I am not an ardent believer in ghosts nor am I skeptic. I am one of those people who believes that there is something other than our ‘normal,’ mortal lives going on in the world. I love watching the Ghost Hunter type shows and I’ll often pick up books that explore this phenomenon. So when I had the opportunity to read this ARC, which boasts “Breakthrough Ghost Photography” I was ready to give it a read.
Author/photographer Tim Scullion has spent a good deal of time and energy photographing the Williamsburg area to get evidence of ghostly hauntings. Judging by this book, Williamsburg must be one of the most haunted cities in the country.
To say that I was supremely under-whelmed by this book would be a gross understatement.
At first I was confused. Where were the ghosts that Scullion says are in the picture? Behind the light flare? Oh … the ghost IS the light flare. Then I found it humorous … picture after picture of the exact same thing but in different locations. At one point I thought maybe J.J. Abrams had been nearby, creating his signature light-flare look for the book. And finally I just thought it sad that Scullion spent so much time and effort on this. If he truly believes in his work, it’s disappointing. If he’s writing from an entertainment viewpoint to make a buck, then more power to him.
I am not a de-bunker. I don’t have the tips and tools to go around to prove something doesn’t exist or that what is presented is faked. But I have spent some time around a camera and it looks a LOT like Scullion’s camera has a dirty lens or a dirty mirror (if he’s using an SLR camera). The light images he refers to constantly look an awful lot like pictures I have where there is dust or water spots on the lens or mirror (sometimes it’s not obvious to the naked eye until the lens gets cleaned).
In addition to the light-spot-ghosts, Scullion has captured a whole heck of a lot of strange figures peering out of windows. Most of these look creepily human with slightly exaggerated appearances. So … are ghosts blots of light, or are they humanoid in appearance? Are they both? Ahhh … this is feeling more and more wrong.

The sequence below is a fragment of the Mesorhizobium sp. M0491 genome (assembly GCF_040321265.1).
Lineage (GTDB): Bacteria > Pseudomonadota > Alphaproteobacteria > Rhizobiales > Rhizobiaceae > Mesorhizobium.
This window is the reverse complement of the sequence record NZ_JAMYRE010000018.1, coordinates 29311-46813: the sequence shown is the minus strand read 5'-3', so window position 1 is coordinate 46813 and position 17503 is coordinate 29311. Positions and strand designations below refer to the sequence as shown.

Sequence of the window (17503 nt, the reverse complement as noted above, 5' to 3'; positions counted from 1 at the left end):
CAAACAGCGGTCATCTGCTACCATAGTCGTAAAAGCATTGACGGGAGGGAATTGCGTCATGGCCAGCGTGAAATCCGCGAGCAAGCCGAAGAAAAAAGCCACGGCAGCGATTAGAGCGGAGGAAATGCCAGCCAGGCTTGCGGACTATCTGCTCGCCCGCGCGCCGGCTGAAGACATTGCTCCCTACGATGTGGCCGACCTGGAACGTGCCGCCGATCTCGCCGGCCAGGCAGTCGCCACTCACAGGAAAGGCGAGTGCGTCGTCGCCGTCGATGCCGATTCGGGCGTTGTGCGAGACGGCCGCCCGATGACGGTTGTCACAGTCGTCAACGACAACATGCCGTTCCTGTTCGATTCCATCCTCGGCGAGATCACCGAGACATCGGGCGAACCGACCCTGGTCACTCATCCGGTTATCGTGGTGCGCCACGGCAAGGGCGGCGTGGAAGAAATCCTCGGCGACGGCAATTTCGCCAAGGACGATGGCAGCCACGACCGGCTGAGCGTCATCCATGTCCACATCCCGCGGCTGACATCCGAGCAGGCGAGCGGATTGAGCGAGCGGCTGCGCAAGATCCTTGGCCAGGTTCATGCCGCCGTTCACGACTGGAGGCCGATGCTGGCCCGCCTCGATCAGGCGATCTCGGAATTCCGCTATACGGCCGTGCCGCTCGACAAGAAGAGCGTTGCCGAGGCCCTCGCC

I noticed that we never see any of these photographs taken during the day to give us a day and night look. Could there possibly be mannequins in these historic buildings? Seen through the warped, older glass at night, might these not look rather ghoulish? And maybe not just mannequins – maybe paintings, too?
And then Scullion shares his secret editing trick with the reader. He writes:
This is an attempt to demonstrate the editing process, so that I’m not accused of creating faces with Photoshop tricks:
Step 1: Crop the face out of the original photo. At this point, the face is usually only about a half inch.
Step 2: Increase it to a working size (about 3 inches), increase the contrast to bring out the features.
Step 3: Depixalize the face so that it does not look grainy, add more contrast as necessary, then increase the photo to its final size.
So let’s get this straight … we make it bigger, increase the contrast, depixalize, increase contrast some more. That’s the breakthrough ghost photography trick? Fortunately Scullion includes a sample so that we can see how this:
once it’s had some contrast work done and some ‘de-pixalation’, becomes this:
That face can clearly be seen in the original, right? It just needed some contrast and pixalization…
At this point I felt like a fool. There is a sucker born every minute, after all.
After all that, I actually liked the epilogue “What I’ve Learned About “Ghosts”” even if I felt that Scullion was making a bit of a fool of himself. For his sake, I hope he takes his camera in to get professionally cleaned before he goes out to photograph ghosts again.
Looking for a good book? Haunted Historic Colonial Williamsburg by Tim Scullion offers up a lot of ‘proof’ of ghosts but this reader doesn’t buy it.
I received a digital copy of this book from the publisher, through Edelweiss, in exchange for an honest review.
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Haunted Historic Colonial Williamsburg Virginia: With Breakthrough Ghost Photography
author: Tim Scullion
publisher: Schiffer Publishing
paperback, 208 pages